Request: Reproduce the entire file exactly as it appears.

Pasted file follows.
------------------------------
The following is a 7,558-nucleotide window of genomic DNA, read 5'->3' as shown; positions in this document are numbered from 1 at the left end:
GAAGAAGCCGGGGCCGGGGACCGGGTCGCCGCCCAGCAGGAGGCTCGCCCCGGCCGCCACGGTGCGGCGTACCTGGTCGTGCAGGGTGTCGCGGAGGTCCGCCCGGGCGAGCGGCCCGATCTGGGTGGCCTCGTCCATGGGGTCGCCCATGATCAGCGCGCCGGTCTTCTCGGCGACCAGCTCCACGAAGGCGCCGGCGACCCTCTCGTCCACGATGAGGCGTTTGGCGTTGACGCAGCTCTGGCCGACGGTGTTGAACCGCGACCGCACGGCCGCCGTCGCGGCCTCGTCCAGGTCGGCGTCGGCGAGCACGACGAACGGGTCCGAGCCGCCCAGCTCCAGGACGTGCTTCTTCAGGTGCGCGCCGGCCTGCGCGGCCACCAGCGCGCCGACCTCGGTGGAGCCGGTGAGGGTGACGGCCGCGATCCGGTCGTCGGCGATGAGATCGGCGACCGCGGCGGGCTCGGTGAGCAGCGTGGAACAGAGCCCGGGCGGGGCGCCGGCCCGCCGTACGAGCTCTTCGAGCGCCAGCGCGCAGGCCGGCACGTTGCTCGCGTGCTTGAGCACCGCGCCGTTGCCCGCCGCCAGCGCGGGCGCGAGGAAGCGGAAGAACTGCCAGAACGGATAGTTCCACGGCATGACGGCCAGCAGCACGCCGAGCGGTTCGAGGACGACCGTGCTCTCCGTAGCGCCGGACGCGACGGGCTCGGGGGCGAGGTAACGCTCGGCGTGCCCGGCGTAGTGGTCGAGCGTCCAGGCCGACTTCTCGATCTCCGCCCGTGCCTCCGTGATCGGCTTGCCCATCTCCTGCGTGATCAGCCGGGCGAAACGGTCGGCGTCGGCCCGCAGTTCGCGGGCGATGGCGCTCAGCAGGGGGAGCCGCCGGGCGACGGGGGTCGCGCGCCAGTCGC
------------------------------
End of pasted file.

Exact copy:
The following is a 7,558-nucleotide window of genomic DNA, read 5'->3' as shown; positions in this document are numbered from 1 at the left end:
GAAGAAGCCGGGGCCGGGGACCGGGTCGCCGCCCAGCAGGAGGCTCGCCCCGGCCGCCACGGTGCGGCGTACCTGGTCGTGCAGGGTGTCGCGGAGGTCCGCCCGGGCGAGCGGCCCGATCTGGGTGGCCTCGTCCATGGGGTCGCCCATGATCAGCGCGCCGGTCTTCTCGGCGACCAGCTCCACGAAGGCGCCGGCGACCCTCTCGTCCACGATGAGGCGTTTGGCGTTGACGCAGCTCTGGCCGACGGTGTTGAACCGCGACCGCACGGCCGCCGTCGCGGCCTCGTCCAGGTCGGCGTCGGCGAGCACGACGAACGGGTCCGAGCCGCCCAGCTCCAGGACGTGCTTCTTCAGGTGCGCGCCGGCCTGCGCGGCCACCAGCGCGCCGACCTCGGTGGAGCCGGTGAGGGTGACGGCCGCGATCCGGTCGTCGGCGATGAGATCGGCGACCGCGGCGGGCTCGGTGAGCAGCGTGGAACAGAGCCCGGGCGGGGCGCCGGCCCGCCGTACGAGCTCTTCGAGCGCCAGCGCGCAGGCCGGCACGTTGCTCGCGTGCTTGAGCACCGCGCCGTTGCCCGCCGCCAGCGCGGGCGCGAGGAAGCGGAAGAACTGCCAGAACGGATAGTTCCACGGCATGACGGCCAGCAGCACGCCGAGCGGTTCGAGGACGACCGTGCTCTCCGTAGCGCCGGACGCGACGGGCTCGGGGGCGAGGTAACGCTCGGCGTGCCCGGCGTAGTGGTCGAGCGTCCAGGCCGACTTCTCGATCTCCGCCCGTGCCTCCGTGATCGGCTTGCCCATCTCCTGCGTGATCAGCCGGGCGAAACGGTCGGCGTCGGCCCGCAGTTCGCGGGCGATGGCGCTCAGCAGGGGGAGCCGCCGGGCGACGGGGGTCGCGCGCCAGTCGC